Courser scandal nears end with misdemeanor plea
Lansing — Former state Rep. Todd Courser has pleaded no contest to a misdemeanor criminal charge, likely ending a three-year legal saga spurred by a sex scandal cover-up that rocked the Capitol and cost him his seat in the Michigan Legislature.
Courser has pleaded to willful neglect of duty by a public officer for soliciting a state employee to send a “false flag” email to discredit rumors of his extramarital affair with fellow state Rep. Cindy Gamrat, Attorney General Dana Nessel announced Wednesday.
The misdemeanor is punishable by up to one year behind bars or a fine of up to $1,000.
“Today’s decision by Todd Courser to plead no contest to a one-year misdemeanor may be the wisest decision he has made in years,” Nessel said in a statement. “This case has had a long, torturous history and his decision to acknowledge responsibility for his actions is long overdue.”
Courser had faced a separate felony perjury charge in Ingham County about testimony he gave in 2015 to a select Michigan House of Representatives committee investigating his qualifications to remain in office. But Nessel’s office said that case will be dismissed when he is sentenced in Lapeer County on the neglect of duty plea.
The sentencing should happen by Sept. 16, said Courser defense attorney Matt DePerno. He declined comment on the deal until it becomes official at sentencing but bemoaned what he called a lengthy “political” case.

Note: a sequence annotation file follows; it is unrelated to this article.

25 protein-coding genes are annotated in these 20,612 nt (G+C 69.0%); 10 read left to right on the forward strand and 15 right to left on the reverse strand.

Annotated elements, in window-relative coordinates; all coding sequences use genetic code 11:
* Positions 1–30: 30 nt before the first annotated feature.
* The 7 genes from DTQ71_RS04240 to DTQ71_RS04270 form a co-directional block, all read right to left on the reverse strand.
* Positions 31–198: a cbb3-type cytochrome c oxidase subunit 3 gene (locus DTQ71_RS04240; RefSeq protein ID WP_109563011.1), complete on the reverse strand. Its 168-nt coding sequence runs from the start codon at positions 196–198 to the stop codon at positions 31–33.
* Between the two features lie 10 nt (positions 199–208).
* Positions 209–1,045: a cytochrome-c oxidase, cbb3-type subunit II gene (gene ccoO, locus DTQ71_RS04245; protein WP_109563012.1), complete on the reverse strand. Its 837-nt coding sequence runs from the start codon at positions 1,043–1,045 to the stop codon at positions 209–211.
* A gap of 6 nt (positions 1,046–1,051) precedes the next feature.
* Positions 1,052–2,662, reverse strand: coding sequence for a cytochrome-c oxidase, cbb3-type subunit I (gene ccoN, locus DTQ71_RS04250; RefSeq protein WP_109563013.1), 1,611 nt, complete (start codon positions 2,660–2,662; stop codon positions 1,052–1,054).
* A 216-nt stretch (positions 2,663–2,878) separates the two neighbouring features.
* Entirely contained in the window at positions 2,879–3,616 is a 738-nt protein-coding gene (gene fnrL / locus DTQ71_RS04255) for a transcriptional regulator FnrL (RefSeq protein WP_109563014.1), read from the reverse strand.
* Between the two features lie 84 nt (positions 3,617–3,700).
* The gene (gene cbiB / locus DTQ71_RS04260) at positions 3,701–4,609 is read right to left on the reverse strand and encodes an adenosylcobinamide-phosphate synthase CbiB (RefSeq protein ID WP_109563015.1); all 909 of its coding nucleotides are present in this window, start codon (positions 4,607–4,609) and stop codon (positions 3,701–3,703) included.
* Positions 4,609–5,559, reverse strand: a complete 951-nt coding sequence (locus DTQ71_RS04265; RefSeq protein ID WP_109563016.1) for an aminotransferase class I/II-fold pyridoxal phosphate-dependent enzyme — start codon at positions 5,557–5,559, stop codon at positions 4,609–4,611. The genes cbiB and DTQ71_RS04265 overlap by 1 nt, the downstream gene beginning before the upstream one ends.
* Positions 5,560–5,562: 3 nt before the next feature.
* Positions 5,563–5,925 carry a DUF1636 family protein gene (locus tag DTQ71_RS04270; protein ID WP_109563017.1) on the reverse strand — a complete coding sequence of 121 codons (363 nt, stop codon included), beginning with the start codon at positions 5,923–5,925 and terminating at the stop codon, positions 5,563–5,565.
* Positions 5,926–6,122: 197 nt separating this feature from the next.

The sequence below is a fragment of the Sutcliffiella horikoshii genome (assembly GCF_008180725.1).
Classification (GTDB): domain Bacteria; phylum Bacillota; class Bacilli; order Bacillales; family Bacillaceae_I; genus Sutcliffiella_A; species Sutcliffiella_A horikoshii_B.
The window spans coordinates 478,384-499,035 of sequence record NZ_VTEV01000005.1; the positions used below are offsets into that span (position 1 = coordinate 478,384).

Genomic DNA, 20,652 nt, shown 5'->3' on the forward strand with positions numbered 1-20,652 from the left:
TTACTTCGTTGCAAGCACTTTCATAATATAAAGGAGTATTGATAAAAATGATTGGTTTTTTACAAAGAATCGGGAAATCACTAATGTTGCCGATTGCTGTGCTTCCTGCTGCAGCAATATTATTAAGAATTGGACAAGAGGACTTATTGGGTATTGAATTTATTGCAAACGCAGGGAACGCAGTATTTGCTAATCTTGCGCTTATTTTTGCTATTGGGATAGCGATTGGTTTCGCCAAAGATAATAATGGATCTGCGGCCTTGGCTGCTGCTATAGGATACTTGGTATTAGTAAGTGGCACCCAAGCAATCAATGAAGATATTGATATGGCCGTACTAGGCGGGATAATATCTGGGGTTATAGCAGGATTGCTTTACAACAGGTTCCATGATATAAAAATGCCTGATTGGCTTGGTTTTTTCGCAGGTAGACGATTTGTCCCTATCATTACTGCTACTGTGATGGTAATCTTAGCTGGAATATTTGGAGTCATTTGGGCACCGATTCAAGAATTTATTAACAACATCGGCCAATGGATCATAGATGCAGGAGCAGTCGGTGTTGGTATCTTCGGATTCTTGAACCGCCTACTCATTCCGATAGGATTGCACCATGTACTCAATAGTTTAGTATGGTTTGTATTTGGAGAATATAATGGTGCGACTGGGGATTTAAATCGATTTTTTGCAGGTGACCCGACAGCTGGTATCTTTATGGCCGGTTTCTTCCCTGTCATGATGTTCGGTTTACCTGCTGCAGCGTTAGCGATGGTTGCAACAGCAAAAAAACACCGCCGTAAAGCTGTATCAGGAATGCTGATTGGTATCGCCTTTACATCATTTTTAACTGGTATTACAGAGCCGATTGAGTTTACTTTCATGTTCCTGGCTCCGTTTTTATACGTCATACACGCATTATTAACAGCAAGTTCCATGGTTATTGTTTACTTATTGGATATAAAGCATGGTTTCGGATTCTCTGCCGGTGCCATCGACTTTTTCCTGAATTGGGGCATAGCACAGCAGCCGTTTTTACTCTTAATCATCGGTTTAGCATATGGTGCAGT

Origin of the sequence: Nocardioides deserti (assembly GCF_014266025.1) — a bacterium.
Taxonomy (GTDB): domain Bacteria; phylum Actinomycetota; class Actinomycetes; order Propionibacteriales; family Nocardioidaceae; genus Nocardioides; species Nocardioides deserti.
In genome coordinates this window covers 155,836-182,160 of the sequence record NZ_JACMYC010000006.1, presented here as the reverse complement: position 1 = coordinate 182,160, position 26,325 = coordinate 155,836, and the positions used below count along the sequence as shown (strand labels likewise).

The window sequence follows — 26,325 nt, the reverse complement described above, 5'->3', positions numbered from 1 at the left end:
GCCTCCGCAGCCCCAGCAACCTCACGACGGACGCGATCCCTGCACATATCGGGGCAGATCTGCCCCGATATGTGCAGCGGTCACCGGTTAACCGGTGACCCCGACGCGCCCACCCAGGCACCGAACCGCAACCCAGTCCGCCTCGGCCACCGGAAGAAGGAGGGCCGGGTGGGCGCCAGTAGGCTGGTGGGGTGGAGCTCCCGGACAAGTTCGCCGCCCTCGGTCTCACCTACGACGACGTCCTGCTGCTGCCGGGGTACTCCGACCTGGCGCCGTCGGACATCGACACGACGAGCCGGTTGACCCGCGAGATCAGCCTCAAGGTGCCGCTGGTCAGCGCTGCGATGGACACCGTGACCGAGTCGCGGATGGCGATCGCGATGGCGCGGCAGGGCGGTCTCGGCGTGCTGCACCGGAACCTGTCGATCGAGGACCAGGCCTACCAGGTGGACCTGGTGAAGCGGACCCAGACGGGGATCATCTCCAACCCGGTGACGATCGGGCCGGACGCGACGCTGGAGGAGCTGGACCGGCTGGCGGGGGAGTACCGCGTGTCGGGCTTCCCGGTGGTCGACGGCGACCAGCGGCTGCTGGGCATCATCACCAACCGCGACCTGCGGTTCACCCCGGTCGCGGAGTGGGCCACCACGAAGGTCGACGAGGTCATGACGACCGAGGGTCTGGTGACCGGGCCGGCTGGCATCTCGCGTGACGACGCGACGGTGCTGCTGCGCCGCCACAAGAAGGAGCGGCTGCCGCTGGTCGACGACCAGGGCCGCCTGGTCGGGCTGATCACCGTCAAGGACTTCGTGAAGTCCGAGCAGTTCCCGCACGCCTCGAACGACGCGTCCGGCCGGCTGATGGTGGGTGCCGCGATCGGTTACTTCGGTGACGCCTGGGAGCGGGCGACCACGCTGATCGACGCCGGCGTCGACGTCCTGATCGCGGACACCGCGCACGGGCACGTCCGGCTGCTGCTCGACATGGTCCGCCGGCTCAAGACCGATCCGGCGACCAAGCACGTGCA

“After all this time, it’s just a little misdemeanor, which is frankly all that ever should have been charged in the first place,” DePerno said. “The felony stuff was all overcharged by (former Attorney General) Bill Schuette.”
Courser had sought to get the perjury charge dismissed, claiming legislative immunity under the speech and debate clause of the Michigan Constitution.
The former lawmaker exhausted his appeals when the Michigan Supreme Court this year rejected an application to reconsider a state Court of Appeals decision against Courser.
A three-judge appeals panel ruled that Courser was not entitled to legislative immunity because he was not being prosecuted for any speech, debate or deliberation related to legislation.Instead, he was being prosecuted for his “personal conduct at a hearing called to address his potential misconduct in office," the appeals panel wrote.
Courser resigned from the Michigan House in the early hours of Sept. 11, 2015, to avoid a likely expulsion. Gamrat declined to do the same and was expelled by her peers an hour later.
The Republican tea party duo had been accused of misusing state resources to cover up their extramarital affair.
As The Detroit News first reported, Courser urged a staffer to distribute a fictional email alleging he had sex with a male prostitute in a bid to conceal his actual relationship with Gamrat, as documented in a series of audio recordings.
Courser said on one recording the email was designed to create “a complete smear campaign” of exaggerated, false claims about him and Gamrat so a public revelation about the legislators’ relationship would seem “mild by comparison.”
Schuette, a fellow Republican, filed criminal charges against Courser and Gamrat in February 2016. An Ingham County judge dismissed the charges against Gamrat in June of that year.